How to Calculate the number of Virtual Users you need from Google Analytics
To calculate the number of Virtual Users you need to test with, you should consider this formula:
Virtual Users = (Hourly Sessions x Average Session Duration in seconds) / 3,600
Google Analytics and other tools are great for seeing where your users are coming from, and it also offers plenty of data that can help you create realistic load tests.
Google Analytics tracks new visitors (“Users”) and how long they stay on your site. During their stay — the “Session” — they will perform actions (page loads, AJAX requests) that cause traffic to be generated that will load your servers.
The formula above takes it’s inputs and determines how many users are in the middle of a “Session” at any one time, meaning they are currently active on the site and generating traffic the servers have to handle.
Where do I get this data in Google Analytics?
- Login to your Google Analytics account
- Click the “Reporting” tab across the top
- Select “Audience” in the sidebar menu
- Click “Overview”
- Set the time period you want to base your data on in the top-right corner
- And the data you need is right in front of you!
Check out the screenshot below to get an idea of the view and where you’ll find sessions and average session duration.
Note: This screenshot is from a small site’s Google Analytics dashboard. We redacted the name in the top-right corner in the name of privacy!
And that’s it! As you can see, Google made this data pretty easy to find.
How to design your load test
One good way of determining what traffic to subject your site to during a load test is to check your peak hours of traffic in Google Analytics, figure out how many sessions you faced then, and perform a test that generates a similar kind of load in a similar pattern. You probably want to add some margin to it also — to ensure that you can handle higher traffic levels than your latest peak.
The reason we want to find the traffic peak and not just use the average level for the whole month is that, in most cases, average traffic will be quite low. It’s quite common for sites to have regular, recurring peak periods where they experience maybe 2-3x the average traffic levels, so it is important to test for that level of traffic, at the very least.
Some sites or services may also have occasional (or regular) extreme traffic peaks. It can be due to the nature of the site — perhaps it’s a new release your customers are eager to try, your app that is gaining popularity as the next bit thing, a site declaring the result of an election, or a site selling concert tickets that are released at a certain date and time.
It can also be because of user behavior. Maybe your app provides dinner recipes, which means everyone logs on just before dinner. Regardless, such sites can have peaks that are much higher than 10x the longtime average for the site. In this case it is even more important to load test at traffic levels way beyond the average to ensure the system doesn’t break down when it counts.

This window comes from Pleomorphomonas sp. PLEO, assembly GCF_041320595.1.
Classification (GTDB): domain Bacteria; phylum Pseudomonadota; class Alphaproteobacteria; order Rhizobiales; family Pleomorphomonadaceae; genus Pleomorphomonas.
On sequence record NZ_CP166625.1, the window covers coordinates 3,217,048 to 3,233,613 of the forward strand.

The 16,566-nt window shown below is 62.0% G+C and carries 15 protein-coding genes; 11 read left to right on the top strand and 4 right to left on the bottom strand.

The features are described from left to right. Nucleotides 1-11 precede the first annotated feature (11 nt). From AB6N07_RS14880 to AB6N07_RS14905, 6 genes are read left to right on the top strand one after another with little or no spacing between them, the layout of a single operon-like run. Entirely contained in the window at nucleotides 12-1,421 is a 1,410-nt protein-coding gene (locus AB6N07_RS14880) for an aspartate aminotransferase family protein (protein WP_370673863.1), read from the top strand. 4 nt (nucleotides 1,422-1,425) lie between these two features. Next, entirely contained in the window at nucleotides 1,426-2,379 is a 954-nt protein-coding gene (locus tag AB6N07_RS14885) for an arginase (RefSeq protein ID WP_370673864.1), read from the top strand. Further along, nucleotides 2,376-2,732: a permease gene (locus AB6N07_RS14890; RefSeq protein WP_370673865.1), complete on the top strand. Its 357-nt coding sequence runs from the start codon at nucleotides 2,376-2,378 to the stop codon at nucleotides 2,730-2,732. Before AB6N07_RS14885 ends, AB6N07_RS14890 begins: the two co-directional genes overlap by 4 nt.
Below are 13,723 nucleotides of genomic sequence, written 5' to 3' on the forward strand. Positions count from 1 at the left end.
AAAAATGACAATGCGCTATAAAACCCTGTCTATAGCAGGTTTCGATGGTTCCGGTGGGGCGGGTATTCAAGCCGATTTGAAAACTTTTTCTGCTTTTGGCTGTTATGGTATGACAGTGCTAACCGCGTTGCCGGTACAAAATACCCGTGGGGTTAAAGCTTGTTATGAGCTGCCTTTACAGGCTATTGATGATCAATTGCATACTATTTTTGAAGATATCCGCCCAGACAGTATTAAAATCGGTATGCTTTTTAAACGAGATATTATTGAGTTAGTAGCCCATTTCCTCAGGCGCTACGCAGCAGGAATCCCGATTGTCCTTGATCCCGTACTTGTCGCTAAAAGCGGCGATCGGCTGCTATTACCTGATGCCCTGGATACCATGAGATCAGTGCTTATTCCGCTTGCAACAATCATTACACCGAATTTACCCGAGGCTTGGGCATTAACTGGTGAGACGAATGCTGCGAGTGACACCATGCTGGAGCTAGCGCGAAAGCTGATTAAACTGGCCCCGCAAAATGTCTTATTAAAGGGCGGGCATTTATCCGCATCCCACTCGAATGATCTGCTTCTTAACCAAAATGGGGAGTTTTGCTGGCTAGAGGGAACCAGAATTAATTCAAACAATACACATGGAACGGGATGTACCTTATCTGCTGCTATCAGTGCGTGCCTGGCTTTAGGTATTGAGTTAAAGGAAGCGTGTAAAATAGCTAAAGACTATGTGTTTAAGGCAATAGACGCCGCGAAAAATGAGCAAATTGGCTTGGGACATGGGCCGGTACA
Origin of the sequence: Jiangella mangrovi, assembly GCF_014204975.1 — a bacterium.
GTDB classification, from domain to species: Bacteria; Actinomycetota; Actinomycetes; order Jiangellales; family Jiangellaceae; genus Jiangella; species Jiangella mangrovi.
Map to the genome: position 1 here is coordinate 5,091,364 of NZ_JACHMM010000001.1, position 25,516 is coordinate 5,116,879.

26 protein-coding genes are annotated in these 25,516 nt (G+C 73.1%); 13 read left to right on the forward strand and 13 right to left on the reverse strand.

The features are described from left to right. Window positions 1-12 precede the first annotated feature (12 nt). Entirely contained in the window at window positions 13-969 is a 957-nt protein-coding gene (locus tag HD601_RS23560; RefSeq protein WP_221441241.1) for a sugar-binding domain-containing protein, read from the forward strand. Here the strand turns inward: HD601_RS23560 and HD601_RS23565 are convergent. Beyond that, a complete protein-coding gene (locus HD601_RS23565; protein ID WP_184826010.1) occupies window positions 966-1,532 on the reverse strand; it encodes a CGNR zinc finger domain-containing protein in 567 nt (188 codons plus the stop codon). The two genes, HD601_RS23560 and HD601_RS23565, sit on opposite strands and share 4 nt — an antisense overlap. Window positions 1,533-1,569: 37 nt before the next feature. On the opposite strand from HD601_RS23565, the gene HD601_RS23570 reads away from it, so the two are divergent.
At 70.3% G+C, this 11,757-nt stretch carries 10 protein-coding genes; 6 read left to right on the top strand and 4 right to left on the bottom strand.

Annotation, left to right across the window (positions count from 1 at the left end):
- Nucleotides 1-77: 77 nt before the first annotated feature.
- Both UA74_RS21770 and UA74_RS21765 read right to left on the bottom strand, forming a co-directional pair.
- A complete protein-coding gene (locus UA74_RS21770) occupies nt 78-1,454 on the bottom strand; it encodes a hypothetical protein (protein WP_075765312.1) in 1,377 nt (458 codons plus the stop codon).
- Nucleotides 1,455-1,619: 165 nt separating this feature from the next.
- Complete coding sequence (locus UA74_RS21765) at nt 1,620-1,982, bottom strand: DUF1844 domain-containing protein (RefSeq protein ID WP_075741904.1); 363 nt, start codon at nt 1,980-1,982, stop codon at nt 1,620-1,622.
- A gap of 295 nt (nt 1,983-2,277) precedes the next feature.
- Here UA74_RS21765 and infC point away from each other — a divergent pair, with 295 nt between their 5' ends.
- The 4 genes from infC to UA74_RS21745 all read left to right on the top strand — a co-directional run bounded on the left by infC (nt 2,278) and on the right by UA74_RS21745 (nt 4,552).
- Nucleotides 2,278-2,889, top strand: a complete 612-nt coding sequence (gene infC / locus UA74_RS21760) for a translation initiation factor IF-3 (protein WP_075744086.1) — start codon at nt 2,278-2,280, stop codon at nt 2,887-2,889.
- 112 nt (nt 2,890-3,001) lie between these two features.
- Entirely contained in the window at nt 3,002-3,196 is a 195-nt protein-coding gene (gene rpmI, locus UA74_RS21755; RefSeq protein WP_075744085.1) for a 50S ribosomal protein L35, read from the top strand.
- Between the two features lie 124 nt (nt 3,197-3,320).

So how do we do this? Here’s the Google Analytics dashboard for a small example site that has had a (relatively) big traffic spike. For this little site, nearly 40 percent of November 2015’s traffic came on a single day — Nov. 25. Keep in mind this is example data for a super small site.
Here’s the basic math we used to analyze the data:
The site averaged .08 concurrent sessions for the entire month.
- 2,591 monthly sessions x 82 seconds per session / 3600 = 59.0172
- 59.0172 / 720 (30 days in November x 24h per day = 720) = .08 average concurrent users in November
However, if you calculate the average concurrent sessions for just Nov. 25, you get 1.05 — that is more than 10x the monthly number. And if you calculate the average concurrent sessions between 3 p.m. and 4 p.m. on that day, when most of the traffic spike happened, the average number of concurrent sessions is 7.2. While not a huge number by itself, it is almost 100x the monthly average.
This illustrates how important it is to look at the right numbers, or the right time frames, when designing your load test. Even if you do not have a huge spike like in this case, chances are that you will still see temporary peaks that can reach perhaps 10x your average traffic level.
No matter the size of your company or the amount of traffic you typically handle, a sudden increase in traffic by nearly 100x definitely has the potential to degrade performance for the user, so spike tests are always a good idea before marketing initiatives, funding announcements, new feature rollouts and just for the sake of always being prepared.